Archive for June 2010

OECD confirms Israel “green and clean”

June 30, 2010

Cleantech 2010 in Tel Aviv is Israel’s premiere platform, allowing the Holy Land to show off its technologies in this latest industrial revolution. The country may offer barely 400 companies in the field, but its capabilities are being copied by many others.

Better Place is driven by an Israeli – American CEO, Mr Shai Agassy, who intends that Israel will host the world’s first all-electric car network within the next 12 months. IDE operates 2 huge desalination plants in Israel and has been commissioned to expand an existing operation in China. Siemens has already invested hundreds of millions in Israeli solar technology, with a new agreement announced this week. Personally, I am involved in an exciting biomass project, successfully converting poisoned waste into energy.

I can mentioned algae farms. We can discuss wind technology, which redirects the direction of the air around the turbines. And there is much more out there on google.

But it goes further than that, much of it is unseen. Israel’s electricity company is completing a pilot project, involving 150 internet users. They have access to a 100 mega line, way faster and cheaper than anything currently available. Within approximately 30 months, it is expected that the whole country will have access to the same service.

And the OECD in its first report on Israeli agriculture has confirmed the important skills that the country possesses. The press release is none too encouraging, probably the sign of some childish internal politics. However, the content is extremely positive.

According to the report, ………, a string of reforms in (Israel’s agriculture) sector between 1990 and 2007 caused a 60% rise in output leading to an annual average growth rate of 2.2%, higher than any other industry and higher than in most OECD countries.

The report states that Israel enjoys advantages in season and expertise, which allow it to successfully export many of its crops to the European market, but that its primary source of agricultural export is in technology. According to the document, in 2007 agricultural technology exports amounted to $2.2 billion, eclipsing agro-food exports.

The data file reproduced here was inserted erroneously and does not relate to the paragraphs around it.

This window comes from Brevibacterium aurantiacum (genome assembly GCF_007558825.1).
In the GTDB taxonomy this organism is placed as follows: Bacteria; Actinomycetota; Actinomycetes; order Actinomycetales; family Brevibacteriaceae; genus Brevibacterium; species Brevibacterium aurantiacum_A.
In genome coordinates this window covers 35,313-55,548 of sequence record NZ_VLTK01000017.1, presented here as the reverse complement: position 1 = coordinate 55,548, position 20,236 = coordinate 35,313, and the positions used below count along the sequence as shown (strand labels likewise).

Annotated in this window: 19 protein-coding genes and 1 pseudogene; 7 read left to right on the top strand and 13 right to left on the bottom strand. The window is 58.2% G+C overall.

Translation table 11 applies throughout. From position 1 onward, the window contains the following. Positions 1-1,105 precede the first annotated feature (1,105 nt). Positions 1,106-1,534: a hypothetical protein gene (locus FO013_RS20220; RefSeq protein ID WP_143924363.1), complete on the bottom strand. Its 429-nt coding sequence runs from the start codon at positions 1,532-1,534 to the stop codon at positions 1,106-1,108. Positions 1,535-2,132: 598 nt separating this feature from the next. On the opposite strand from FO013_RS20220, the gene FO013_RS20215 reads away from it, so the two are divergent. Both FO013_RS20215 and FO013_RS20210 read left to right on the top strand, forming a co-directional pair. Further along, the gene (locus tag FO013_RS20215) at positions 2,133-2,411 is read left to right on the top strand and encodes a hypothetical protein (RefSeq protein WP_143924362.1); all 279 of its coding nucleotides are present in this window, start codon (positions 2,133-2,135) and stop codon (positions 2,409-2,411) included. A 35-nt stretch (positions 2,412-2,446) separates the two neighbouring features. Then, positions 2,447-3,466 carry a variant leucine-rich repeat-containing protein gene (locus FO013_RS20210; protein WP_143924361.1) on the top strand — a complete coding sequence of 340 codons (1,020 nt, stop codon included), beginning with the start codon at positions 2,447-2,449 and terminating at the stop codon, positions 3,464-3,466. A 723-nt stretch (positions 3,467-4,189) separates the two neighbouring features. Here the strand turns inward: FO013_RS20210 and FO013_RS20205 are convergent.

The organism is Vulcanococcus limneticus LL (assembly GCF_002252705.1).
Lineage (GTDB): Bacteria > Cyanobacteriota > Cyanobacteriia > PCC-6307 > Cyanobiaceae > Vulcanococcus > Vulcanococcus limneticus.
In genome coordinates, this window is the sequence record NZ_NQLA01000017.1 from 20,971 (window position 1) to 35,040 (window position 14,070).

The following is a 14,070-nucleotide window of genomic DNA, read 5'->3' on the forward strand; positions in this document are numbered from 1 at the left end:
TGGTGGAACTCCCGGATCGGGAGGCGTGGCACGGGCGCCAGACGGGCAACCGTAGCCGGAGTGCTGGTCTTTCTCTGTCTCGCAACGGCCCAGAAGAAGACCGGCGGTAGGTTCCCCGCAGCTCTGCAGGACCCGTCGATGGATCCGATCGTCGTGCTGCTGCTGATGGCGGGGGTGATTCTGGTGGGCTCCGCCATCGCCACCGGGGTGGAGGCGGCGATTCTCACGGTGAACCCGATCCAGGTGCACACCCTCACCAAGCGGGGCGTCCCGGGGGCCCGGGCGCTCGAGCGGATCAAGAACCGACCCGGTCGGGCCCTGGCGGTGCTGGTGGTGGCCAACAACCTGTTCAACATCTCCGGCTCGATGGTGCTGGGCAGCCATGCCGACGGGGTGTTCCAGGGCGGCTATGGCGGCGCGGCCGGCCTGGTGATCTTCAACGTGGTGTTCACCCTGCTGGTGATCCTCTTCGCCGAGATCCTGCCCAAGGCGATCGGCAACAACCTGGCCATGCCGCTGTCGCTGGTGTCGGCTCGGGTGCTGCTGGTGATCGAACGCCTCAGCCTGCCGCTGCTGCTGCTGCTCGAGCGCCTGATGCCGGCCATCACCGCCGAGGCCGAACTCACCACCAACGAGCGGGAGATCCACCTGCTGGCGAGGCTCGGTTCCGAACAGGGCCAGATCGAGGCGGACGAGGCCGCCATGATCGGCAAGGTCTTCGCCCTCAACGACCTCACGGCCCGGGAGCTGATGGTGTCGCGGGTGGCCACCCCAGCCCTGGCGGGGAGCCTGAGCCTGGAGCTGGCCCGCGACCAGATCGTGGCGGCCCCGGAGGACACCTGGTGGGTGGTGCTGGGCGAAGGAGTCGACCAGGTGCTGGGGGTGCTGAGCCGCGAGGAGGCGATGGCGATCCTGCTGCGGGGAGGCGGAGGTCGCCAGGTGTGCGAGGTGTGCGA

It is nearly a year ago since McKinsey confirmed Israel’s strong positioning in the cleantech sector. This month’s exhibition and news serves to consolidate and publicise these significant global advances.


Reduced “weight of government”

June 29, 2010

The phrase, the “weight of government” often conjures up negative connotations – something along the lines of “what stupid thing are they going to force on me now”.

I assume the idiom comes from a time when there were so many people in government, sitting round doing nothing and getting fat. In Israel, there are currently 30 ministers of government, 25% of the whole Parliament. Clearly, the public budget has mushroomed in order to accommodate all of these people, their assistants, offices and other heavy baggage.

Israelis are used to seeing TV pictures of the opening of cabinet debates, where the table is full of sweet-tasting goodies. But suddenly, several months back, Prime Minister Netanyahu instituted a policy that has won the support of all factions and all religions. Fattening, unhealthy delicacies will no longer be provided. Ministers have been asked to join keep fit programmes. Cut up veggies are now the main part of the noshing menu.